Wednesday, May 22, 2013

The Double-edged Immigration Sword

I'm very surprised to see how fast an immigration bill draft has been sent to the Senate floor, where legislators will debate its provisions probably all the way to June, according to the New York Times. If passed, the bill will be sent to the House of Representatives, where it will likely face fierce opposition from a Republican majority. It will be a very emotional battle, but it will also be a deciding moment for President Obama and about 11 million immigrants from all over the world who are living in an underground economy.

This immigration breakthrough comes at a time when everyone's attention is focused on the Oklahoma victims and the most recent political controversies in Washington: The tapping of the Associated Press phones by the federal officials, an inquiry into the targeting of conservative groups by the IRS, and the accusations that top level officials manipulated the facts of the Benghazi attack that killed US Ambassador, Christopher Stevens, to save face during the presidential election. Opponents of the president are trying to bring back memories of President Richard Nixon's Watergate, and of President Bill Clinton's impeachment.

If the inquiries of the IRS and Benghazi find involvement of top-level State Department officials like Hillary Clinton, or from the White House, things could get really ugly. And if the immigration bill fails, the administration's political agenda could be completely derailed. This would follow the Senate's failure to pass a watered-down gun law introduced just months after 20 children and their teachers were gunned down at Sandy Hook Elementary, in Newtown, Conn.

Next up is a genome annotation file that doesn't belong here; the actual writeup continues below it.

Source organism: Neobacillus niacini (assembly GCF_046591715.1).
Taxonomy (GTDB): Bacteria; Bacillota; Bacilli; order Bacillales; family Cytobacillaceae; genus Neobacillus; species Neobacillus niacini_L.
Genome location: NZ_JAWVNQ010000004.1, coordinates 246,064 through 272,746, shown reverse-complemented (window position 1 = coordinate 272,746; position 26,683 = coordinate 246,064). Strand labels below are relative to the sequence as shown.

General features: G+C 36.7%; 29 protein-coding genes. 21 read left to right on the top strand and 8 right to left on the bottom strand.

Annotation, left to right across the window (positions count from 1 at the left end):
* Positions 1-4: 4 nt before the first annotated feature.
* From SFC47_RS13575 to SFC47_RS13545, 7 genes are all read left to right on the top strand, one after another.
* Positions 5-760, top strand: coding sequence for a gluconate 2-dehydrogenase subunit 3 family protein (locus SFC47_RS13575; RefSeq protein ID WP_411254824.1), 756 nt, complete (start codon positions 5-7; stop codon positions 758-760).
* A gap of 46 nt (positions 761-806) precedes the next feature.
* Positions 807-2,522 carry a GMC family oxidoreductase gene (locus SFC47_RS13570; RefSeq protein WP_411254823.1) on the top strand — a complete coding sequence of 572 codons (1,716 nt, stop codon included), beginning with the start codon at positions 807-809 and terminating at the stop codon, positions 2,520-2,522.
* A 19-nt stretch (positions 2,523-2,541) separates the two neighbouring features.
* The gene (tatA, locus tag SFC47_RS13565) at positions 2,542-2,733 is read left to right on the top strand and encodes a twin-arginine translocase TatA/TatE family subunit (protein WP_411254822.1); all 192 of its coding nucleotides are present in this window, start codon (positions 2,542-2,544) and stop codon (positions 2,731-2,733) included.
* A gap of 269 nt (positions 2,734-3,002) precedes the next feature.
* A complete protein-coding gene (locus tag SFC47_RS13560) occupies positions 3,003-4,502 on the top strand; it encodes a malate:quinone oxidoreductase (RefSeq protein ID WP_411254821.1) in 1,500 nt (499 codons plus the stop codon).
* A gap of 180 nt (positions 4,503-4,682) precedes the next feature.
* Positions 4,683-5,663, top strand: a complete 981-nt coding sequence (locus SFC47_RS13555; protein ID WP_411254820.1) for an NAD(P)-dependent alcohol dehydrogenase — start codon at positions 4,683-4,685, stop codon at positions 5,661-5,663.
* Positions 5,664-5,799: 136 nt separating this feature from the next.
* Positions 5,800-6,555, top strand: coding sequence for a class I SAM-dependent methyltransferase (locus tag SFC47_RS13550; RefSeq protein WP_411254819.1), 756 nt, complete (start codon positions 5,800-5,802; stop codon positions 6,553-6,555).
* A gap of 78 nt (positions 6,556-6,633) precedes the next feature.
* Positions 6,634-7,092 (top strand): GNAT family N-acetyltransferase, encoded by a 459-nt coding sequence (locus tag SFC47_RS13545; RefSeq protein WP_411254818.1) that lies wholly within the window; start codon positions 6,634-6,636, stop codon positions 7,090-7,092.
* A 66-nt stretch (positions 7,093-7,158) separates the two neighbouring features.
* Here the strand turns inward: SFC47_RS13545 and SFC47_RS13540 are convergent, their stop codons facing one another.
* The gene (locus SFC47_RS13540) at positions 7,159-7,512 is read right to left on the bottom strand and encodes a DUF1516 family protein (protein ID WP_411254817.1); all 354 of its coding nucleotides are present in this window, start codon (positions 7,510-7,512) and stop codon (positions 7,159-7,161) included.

President Obama has faced fierce opposition from far-right conservative groups since he first became president. Politicians like Senator Mitch McConnell had even said that they wanted Mr. Obama to be a "one-time president,"  mounting relentless opposition to the President's political agenda, especially his health care law, which is aimed at reducing insurance costs and protecting those with medical preconditions.

Again, it's a little surprising immigration reform is advancing in Washington in spite of the latest feud between Republicans ans and Democrats. Well, at least for now... The House of Representatives has drafted at least two versions of their own, and according to the New York Times the House bills are very different from the Senate's bipartisan committee version. Also, the two major unions that represent deportation agents and  immigration employees are joining to attack the legislation.

A defeat of the immigration bill would be a double-edged sword. It would hurt President Obama and his legacy. But it would hurt the Republicans even more in the long term, as they will be effectively branded as xenophobic and anti-immigrant for generations. Republicans might as well call last year's presidential elections a referendum on them. An overwhelming 71% of Latinos voted for President Obama, and 27% for Mitt Romney. In contrast, President Bush got 44% of the Latino vote in 2004. That's a huge loss of Latino support for the Republicans, and many point to the anti-immigrant rhetoric and actions as the cause.

On the other hand, passage of immigration reform would integrate millions of people into society, and this country will repeat a cycle that's been happening since the foundation of this country: Millions of people from all over the world fleeing from violence, hunger and poverty get here no matter at what cost, hoping to start a better life. The United States would continue to be the melting pot that many like to call it, a place which has been built by immigrants from all over the world, generation after generation.

Link to Spanish version.